NJ AFL-CIO files ethics complaint alleging pay-to-play in pension investment decisions by Christie Administration

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The New Jersey State AFL-CIO has filed a complaint with the State Ethics Commission calling for an investigation into lucrative pension fund management contracts awarded to top political donors to Gov. Chris Christie and the Republican Party.

In an 11-page complaint filed Friday, New Jersey State AFL-CIO President Charles Wowkanech highlighted reports exposing what he sees as a disturbing pattern of big contributions to Christie for Governor or Republican organizations by firms handpicked to manage hundreds of millions in state pension funds.

“Despite clear boundaries created to shield pension investments from the influence of politics, it appears that the State Investment Council under Robert Grady’s direction and the Christie administration’s leadership clearly violated those rules,” said Wowkanech, who represents one million union members across the state. “We urge the State Ethics Commission to investigate this pay-to-play scheme on behalf of taxpayers who are footing the bill for this abuse and pensioneers being shortchanged of their retirement funds.”

The AFL-CIO says fees paid to politically connected fund managers have more than tripled under Christie, to $398 million last year alone. Many of the state’s relationships with Wall Street firms coincide with generous political contributions, even though state ethics rules require a two-year lag before a donor can be a pension investor. For example, an employee of the Blackstone Group donated $10,000 to the NJ Republican State Committee in 2011, the same year new investment business was being proposed for the firm. Another Blackstone employee donated to candidate Christie.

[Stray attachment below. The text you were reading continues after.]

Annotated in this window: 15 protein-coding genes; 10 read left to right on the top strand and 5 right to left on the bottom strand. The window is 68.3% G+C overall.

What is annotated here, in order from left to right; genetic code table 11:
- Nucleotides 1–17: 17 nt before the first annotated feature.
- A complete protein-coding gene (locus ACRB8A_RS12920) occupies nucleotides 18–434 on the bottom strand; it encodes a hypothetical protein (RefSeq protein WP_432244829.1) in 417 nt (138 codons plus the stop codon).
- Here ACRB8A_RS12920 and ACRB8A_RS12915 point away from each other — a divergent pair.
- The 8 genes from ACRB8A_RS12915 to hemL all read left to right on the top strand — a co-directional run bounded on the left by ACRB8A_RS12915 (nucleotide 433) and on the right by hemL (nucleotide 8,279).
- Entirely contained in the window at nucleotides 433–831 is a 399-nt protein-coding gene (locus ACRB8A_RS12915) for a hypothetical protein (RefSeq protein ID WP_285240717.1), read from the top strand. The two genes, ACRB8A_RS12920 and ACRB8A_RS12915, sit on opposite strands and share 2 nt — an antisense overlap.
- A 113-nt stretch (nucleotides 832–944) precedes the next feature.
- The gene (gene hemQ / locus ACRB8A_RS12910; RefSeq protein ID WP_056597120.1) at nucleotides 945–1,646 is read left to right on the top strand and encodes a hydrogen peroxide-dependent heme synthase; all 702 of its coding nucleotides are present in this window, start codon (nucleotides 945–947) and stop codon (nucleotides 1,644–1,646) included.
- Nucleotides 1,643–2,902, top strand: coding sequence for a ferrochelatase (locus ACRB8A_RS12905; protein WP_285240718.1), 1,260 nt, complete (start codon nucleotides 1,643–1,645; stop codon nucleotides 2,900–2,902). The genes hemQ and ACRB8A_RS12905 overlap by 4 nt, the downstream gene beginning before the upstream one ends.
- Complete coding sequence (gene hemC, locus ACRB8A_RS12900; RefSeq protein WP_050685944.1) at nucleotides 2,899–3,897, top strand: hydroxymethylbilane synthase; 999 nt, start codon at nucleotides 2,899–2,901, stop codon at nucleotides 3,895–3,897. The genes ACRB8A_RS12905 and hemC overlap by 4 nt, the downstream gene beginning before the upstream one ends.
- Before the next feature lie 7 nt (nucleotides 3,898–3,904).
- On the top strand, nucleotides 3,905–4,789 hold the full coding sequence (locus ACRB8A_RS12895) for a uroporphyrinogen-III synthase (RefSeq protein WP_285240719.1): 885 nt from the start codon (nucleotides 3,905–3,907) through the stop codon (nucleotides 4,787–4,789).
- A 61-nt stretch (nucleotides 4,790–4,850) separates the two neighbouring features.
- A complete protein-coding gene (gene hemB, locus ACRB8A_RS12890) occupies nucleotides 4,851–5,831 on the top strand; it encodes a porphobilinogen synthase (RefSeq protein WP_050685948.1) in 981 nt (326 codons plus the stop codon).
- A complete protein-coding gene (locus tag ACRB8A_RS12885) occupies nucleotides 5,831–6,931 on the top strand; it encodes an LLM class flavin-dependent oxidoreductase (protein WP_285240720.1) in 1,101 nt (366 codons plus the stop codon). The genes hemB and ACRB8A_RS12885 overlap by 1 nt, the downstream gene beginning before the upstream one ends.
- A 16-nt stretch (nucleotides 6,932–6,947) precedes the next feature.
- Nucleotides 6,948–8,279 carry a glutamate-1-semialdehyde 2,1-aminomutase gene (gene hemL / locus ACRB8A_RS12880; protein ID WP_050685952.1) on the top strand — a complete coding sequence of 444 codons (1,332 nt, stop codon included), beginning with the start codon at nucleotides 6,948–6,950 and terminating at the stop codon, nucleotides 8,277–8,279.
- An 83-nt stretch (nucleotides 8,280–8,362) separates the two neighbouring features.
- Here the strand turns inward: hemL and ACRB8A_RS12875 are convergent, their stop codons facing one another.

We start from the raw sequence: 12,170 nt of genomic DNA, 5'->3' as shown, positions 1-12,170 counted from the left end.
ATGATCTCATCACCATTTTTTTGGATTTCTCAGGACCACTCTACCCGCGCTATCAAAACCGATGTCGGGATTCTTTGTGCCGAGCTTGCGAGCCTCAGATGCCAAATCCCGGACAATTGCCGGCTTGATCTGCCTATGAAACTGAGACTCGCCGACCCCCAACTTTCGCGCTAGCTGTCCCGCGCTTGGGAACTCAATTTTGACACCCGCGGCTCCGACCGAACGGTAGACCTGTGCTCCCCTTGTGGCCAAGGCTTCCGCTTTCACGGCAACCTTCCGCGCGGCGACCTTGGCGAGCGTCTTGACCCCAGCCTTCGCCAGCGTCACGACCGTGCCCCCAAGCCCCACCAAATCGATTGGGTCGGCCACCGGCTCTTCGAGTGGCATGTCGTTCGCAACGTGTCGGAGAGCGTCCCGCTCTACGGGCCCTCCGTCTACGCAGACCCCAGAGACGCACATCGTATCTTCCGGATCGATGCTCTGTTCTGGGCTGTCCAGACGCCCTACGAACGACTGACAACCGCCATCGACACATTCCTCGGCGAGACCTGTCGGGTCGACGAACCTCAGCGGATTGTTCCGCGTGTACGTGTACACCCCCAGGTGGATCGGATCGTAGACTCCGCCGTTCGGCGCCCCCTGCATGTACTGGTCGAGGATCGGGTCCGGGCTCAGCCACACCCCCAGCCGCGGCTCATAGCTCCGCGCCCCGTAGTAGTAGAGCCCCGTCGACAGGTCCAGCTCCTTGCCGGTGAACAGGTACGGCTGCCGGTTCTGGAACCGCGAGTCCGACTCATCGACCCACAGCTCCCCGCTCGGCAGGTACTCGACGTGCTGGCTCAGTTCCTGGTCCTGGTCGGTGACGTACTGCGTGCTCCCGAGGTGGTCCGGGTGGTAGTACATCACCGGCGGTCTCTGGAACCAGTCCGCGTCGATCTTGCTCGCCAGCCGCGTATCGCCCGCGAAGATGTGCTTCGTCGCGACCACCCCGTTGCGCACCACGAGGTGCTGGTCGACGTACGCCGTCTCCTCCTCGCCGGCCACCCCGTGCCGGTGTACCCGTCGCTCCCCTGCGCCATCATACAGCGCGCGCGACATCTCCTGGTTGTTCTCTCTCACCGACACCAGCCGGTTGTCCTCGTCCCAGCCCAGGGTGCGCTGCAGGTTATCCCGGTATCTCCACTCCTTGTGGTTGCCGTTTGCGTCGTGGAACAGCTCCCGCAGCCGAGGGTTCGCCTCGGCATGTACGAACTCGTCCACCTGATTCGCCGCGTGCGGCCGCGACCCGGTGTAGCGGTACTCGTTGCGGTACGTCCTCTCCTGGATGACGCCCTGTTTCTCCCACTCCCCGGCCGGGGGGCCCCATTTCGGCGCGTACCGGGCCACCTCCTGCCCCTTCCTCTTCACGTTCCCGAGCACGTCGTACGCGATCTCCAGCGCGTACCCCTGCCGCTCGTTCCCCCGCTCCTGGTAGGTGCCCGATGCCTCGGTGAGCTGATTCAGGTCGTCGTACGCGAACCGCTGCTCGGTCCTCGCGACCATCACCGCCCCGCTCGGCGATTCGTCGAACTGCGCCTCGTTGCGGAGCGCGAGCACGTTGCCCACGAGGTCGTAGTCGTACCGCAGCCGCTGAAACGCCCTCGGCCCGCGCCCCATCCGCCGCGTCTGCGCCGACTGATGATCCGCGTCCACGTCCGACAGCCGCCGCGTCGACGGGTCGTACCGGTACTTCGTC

The State Investment Council also approved the Carlyle Group to manage $450 million in pension funds when Grady was still drawing income from his stake in the group. The conflicts were especially evident during Christie’s re-election campaign when Grady was ordered to participate in weekly conference calls involving high-level re-election and political matters with Christie’s top campaign staff.

“The presence of the State Investment Council chairman on those calls violated the rules designed to protect investment decisions from being influenced by politics,” said Wowkanech. “This serious matter affecting the pension benefits of countless current and retired former employees warrants a thorough investigation, based on evidence in the complaint that Bob Grady and Christie’s re-election team clearly used pension investments as a way to attract political contributions.”

NJ AFL-CIO files ethics complaint alleging pay-to-play in pension investment decisions by Christie Administration